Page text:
Comparing Server Configurations With Powershell

Andy Levy shows how to use a dbatools cmdlet, Get-DbaSpConfigure:

I started with Get-DbaSpConfigure to retrieve the settings available from sp_configureas these were the most important to my comparison. I ran this against production as well as each of my test instances and saved the results of each to a variable. Because accessing my production instance requires either jumping through hoops or using SQL Authentication, I passed -SqlCredential (get-credential -Message "Prod" -UserName MySQLLogin) so I’d be prompted for that password instead of using Windows Authentication.

It’s good to have an automated process in place to script comparisons, either against a known good build or across servers which ought to be the same.  Things that ought to be the same often aren’t.

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Automating Data Importation With dbatools

Bob Pusateri shows how to keep a dataset up to date using Powershell and dbatools: Now for the magic – let’s load some data! The dbatools command that does all the heavy lifting here is called Import-DbaCsvToSql. It loads CSV files into a SQL Server table quickly and easily. As an added bonus, the entire import […]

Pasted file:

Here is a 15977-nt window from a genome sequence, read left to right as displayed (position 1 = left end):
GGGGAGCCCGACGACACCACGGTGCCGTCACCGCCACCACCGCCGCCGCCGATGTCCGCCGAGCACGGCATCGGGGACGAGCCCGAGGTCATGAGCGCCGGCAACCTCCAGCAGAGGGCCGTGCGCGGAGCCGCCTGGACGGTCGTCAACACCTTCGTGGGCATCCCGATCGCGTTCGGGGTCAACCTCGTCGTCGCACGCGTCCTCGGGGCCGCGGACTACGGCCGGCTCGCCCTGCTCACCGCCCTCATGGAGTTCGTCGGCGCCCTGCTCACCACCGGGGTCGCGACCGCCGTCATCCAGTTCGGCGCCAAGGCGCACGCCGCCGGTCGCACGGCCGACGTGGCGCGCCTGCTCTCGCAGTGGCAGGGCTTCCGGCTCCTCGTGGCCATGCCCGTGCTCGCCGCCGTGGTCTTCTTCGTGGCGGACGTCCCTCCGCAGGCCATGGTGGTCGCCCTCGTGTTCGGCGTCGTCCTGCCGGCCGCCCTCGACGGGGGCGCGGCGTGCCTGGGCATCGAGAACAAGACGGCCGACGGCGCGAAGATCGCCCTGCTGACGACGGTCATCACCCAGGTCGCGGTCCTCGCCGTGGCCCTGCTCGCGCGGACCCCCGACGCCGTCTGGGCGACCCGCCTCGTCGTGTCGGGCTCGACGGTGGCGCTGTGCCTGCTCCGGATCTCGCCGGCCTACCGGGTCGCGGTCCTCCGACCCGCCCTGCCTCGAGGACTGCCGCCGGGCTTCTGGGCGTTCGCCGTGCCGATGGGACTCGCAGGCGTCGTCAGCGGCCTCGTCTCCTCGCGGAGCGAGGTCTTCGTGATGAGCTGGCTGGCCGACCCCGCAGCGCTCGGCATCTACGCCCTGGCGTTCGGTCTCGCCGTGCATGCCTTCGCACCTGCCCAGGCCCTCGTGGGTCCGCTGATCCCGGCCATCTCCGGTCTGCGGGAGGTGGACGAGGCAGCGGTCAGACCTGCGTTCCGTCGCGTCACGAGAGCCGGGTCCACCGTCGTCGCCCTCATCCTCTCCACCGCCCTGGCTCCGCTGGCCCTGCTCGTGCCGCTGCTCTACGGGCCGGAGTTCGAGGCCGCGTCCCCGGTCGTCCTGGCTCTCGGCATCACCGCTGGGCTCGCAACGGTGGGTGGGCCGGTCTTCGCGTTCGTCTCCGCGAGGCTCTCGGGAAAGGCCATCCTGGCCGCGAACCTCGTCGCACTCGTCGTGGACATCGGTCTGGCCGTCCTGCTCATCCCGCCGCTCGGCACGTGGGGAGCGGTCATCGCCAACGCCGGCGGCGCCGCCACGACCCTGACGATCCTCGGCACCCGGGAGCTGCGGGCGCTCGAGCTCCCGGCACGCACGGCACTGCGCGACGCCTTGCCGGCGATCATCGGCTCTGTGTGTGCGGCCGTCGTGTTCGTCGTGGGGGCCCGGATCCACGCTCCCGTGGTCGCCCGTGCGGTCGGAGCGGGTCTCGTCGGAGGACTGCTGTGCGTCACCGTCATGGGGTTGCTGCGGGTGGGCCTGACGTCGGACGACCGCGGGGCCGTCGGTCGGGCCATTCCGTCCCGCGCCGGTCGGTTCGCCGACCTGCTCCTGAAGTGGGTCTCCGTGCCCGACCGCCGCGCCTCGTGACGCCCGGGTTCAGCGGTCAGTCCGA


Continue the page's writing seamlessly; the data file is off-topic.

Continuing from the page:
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Type Information Change In Export-CSV Cmdlet

Max Trinidad notes that a default parameter in the Export-Csv cmdlet has flipped between Powershell on Windows and Powershell Core 6: For a long time, in Windows PowerShell, we had to add the parameter “-NoTypeInformation“, so the “#TYPE …” line on the first row of the *CSV would not be included. So, in Windows PowerShell executing the command […]

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